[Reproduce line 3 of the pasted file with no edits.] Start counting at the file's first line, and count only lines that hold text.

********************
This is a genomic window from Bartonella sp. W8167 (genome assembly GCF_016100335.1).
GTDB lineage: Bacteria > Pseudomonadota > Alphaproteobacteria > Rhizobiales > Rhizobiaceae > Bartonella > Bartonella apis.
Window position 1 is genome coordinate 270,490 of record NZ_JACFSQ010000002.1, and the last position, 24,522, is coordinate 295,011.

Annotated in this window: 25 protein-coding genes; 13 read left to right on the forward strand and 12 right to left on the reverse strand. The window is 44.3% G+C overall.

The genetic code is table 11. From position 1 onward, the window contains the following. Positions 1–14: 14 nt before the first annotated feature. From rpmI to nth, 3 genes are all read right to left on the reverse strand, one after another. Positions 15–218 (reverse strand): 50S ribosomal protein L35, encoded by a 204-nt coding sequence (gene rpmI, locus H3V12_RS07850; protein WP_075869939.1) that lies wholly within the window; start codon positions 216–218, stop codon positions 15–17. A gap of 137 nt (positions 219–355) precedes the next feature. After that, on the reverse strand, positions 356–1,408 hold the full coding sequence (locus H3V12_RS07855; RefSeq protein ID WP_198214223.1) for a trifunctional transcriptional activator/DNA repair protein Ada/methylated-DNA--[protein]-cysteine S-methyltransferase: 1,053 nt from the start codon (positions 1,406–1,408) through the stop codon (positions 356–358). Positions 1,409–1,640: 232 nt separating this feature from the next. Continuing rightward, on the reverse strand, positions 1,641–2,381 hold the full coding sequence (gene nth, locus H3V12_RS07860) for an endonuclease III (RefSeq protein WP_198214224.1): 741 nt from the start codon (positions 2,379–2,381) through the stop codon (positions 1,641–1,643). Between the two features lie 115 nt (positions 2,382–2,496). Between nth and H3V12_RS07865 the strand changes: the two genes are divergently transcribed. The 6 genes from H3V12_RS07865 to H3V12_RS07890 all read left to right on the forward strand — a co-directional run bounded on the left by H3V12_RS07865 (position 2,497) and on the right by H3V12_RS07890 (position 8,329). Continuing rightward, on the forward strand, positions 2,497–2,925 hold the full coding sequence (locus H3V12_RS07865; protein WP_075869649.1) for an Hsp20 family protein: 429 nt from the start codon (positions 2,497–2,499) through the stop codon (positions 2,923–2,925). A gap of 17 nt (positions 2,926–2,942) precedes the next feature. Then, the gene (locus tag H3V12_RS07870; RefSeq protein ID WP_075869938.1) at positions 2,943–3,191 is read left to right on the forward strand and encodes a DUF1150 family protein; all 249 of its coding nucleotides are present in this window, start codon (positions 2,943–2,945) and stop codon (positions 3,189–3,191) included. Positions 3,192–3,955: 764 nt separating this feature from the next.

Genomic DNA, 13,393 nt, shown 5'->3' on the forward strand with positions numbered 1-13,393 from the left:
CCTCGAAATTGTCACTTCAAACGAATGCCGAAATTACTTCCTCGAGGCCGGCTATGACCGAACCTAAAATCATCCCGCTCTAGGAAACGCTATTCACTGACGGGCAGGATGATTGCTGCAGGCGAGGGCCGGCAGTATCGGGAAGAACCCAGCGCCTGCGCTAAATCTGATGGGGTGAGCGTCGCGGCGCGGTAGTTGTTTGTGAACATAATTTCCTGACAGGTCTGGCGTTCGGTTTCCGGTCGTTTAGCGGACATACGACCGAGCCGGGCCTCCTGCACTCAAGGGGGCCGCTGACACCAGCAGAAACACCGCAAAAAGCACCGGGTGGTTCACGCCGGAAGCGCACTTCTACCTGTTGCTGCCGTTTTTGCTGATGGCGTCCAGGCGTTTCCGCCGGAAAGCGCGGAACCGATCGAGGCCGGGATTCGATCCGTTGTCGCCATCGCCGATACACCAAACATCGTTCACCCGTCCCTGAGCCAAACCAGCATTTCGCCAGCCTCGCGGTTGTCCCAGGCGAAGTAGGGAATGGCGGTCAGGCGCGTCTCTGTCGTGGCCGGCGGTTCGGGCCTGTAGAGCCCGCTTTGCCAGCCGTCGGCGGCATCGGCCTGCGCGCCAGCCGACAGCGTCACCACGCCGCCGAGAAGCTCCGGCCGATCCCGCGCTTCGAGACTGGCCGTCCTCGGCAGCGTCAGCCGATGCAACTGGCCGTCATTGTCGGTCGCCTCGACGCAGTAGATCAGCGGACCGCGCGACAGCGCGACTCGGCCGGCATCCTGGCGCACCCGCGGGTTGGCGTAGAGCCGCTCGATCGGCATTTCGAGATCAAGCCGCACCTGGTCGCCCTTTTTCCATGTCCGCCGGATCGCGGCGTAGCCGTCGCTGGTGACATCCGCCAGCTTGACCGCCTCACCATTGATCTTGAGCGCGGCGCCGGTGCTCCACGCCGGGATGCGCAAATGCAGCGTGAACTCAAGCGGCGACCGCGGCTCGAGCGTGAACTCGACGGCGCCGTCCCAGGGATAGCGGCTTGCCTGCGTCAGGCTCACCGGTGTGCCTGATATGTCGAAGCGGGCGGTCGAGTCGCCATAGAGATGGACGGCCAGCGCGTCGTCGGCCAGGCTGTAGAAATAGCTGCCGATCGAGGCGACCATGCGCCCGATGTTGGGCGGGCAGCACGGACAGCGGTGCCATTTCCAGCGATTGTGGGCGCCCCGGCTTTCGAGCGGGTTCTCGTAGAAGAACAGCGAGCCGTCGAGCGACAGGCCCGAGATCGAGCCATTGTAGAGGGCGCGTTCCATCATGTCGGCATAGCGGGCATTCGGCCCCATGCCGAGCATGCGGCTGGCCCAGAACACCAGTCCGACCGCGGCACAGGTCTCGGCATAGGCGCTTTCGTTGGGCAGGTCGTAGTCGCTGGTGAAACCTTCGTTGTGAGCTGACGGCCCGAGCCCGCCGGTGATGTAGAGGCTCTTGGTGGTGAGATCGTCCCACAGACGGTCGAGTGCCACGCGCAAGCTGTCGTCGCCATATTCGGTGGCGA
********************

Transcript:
Window position 1 is genome coordinate 270,490 of record NZ_JACFSQ010000002.1, and the last position, 24,522, is coordinate 295,011.